19 March 2024

New Regional Development boss brings fresh energy and business insight to role as region's advocate

| Jen White
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Selena Stevens

New RDA Illawarra Shoalhaven CEO Selena Stevens is excited to be an advocate for the region. Photo: Supplied.

Selena Stevens sees RDA Illawarra Shoalhaven as being a cheerleader for the region, championing for businesses big and small.

The organisation’s new CEO is still finding her feet in the role, but as a business owner herself – she and husband Lachlan own Wollongong burger bar His Boy Elroy – she is all too aware of the challenging economic times.

“I’m only a few days into the job but I’m meeting with as many stakeholders as I possibly can, and understanding what their needs are,” she said.

“I don’t want to come in and say these are my priorities, I want to focus on listening.

“Businesses have the lived experience and understanding of what the challenges are, so let’s talk to them.

“I’m not just talking about big business, but also about small businesses, your mum and dad type businesses in a variety of areas.”

Selena takes over from long-time RDA CEO Debra Murphy, who left the organisation in January.

Following a Federal Government review of RDA boundaries across the country, the Shoalhaven Local Government Area, including Jervis Bay, will join the Illawarra organisation to become RDA Illawarra Shoalhaven (RDAIS) on 31 March.

READ ALSO RDA Illawarra extends reach, changes name and farewells two long-term leaders

“I’m excited to take the reins and advocate for this region as much as I can, with a board which is supportive of a fresh energy and direction and a board chair who is a real believer in the next generation,” Selena said.

Selena’s most recent position was as chief of staff to Federal Whitlam MP Stephen Jones. When announcing her appointment, RDA board chair Mark McKenzie said that role “afforded her the unique ability to understand policy decisions and advocate effectively for the region with Canberra’s decision-makers”.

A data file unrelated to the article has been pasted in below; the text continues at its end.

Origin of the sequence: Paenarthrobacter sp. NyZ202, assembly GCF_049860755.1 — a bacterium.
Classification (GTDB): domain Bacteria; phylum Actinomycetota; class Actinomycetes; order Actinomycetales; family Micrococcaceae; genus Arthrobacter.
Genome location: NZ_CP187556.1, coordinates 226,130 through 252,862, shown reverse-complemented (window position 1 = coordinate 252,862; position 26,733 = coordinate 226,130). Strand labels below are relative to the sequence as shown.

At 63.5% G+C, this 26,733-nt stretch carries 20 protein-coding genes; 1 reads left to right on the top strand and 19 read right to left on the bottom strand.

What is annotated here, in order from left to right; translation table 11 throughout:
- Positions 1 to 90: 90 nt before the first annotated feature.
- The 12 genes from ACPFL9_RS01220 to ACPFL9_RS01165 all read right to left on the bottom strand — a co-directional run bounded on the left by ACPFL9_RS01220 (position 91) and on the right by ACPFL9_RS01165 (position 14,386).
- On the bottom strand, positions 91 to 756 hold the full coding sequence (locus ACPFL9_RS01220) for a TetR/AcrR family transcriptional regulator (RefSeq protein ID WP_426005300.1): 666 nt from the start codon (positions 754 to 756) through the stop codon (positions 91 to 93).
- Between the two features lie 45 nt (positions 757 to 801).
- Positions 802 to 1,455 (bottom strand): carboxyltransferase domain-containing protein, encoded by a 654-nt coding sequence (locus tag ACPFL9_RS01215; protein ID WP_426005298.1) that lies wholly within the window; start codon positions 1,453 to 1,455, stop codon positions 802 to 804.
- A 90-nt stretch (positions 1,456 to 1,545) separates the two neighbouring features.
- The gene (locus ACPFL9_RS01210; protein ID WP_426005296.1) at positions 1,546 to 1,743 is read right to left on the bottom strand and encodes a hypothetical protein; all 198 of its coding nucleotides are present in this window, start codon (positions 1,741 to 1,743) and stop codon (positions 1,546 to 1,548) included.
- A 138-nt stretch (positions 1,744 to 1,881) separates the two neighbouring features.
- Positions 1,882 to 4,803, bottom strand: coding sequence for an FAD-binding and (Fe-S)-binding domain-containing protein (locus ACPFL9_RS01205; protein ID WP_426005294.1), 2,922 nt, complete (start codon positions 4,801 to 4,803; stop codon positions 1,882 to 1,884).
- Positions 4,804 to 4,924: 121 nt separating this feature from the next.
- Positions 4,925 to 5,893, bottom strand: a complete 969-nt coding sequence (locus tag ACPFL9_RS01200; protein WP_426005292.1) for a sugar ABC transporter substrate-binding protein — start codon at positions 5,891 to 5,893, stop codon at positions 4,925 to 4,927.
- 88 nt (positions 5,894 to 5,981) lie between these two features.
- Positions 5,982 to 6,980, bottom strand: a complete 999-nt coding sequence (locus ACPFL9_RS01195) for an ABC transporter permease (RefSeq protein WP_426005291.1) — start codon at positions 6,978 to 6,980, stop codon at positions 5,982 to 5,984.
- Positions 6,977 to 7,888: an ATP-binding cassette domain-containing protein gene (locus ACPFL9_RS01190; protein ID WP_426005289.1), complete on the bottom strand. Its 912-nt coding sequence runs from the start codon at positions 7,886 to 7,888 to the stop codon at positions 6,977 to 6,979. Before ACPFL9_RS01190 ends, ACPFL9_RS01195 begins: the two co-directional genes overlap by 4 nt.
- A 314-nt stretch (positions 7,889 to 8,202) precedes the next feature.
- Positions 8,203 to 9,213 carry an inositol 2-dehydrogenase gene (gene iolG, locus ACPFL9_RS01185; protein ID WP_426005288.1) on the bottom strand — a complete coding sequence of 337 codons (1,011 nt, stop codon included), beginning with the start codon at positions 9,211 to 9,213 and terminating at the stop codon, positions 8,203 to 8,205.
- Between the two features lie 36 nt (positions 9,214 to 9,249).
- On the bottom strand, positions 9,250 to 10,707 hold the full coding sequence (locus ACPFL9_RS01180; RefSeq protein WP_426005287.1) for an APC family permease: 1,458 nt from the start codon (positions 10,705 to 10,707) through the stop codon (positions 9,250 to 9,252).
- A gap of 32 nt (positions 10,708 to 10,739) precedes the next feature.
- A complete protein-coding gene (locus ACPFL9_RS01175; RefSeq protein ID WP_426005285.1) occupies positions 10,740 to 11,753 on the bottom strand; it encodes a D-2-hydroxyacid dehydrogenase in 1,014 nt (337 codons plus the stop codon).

“Working for Stephen was a wonderful experience, it really gave me an insight into the issues and the community, on a grassroots level,” Selena said.

“Working in an MP’s office you get a real mix of people with a real mix of issues, and often people just want someone to talk to, someone to listen.

“They want someone who will come to them with a solution and no judgement.

“The way I live my life is that I’m very values-driven, I’m very genuine; what you see is what you get. And that’s the way I think everyone should be treated. Working together with people is where the magic happens.”

Selena was born and raised in Brisbane and has lived in the Illawarra for nine years. Her background in marketing and public relations is a far cry from her childhood dream of being an aeronautical engineer – “I loved planes but realised my maths was shocking, so that wasn’t an option” – or a vet.

“I feel like I fell into this industry but then realised that this is where I’m meant to be.

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“I love talking to people; I love connecting with people.”

“Owning a business gives you a unique insight into the way that the world works.

“I think I’ll bring a real fresh energy to this role and entrepreneurial mindset, the ability to look at things a little bit differently.

“I have an understanding of the way that business works, and where the opportunities for growth are.

“Owning a business gives you that real sense of you put your money where your mouth is, and you back yourself. And that’s what I can bring to this role.”

Selena believes there are three key issues facing the Illawarra, which will be a priority as the region welcomes $33 billion in investment projects over the next two decades.

“Housing is a key issue, workforce is a key issue, and also how do we attract and retain talent in the Illawarra – those are our biggest challenges,” she said.

“The way that I see it, RDA Illawarra Shoalhaven’s role is to connect people, not just to other organisations, but also with governments, particularly in relation to solutions.

“A key part of the RDA Illawarra Shoalhaven as an organisation is about identifying funding opportunities, not just for us, but for other organisations and championing it, like being a cheerleader for the region.

“We can have as many forums as we want around the issues, but let’s focus on the solutions. That’s very much the space that I’ll be living in – talking, connecting and collaborating, because that’s how you find the solutions.”

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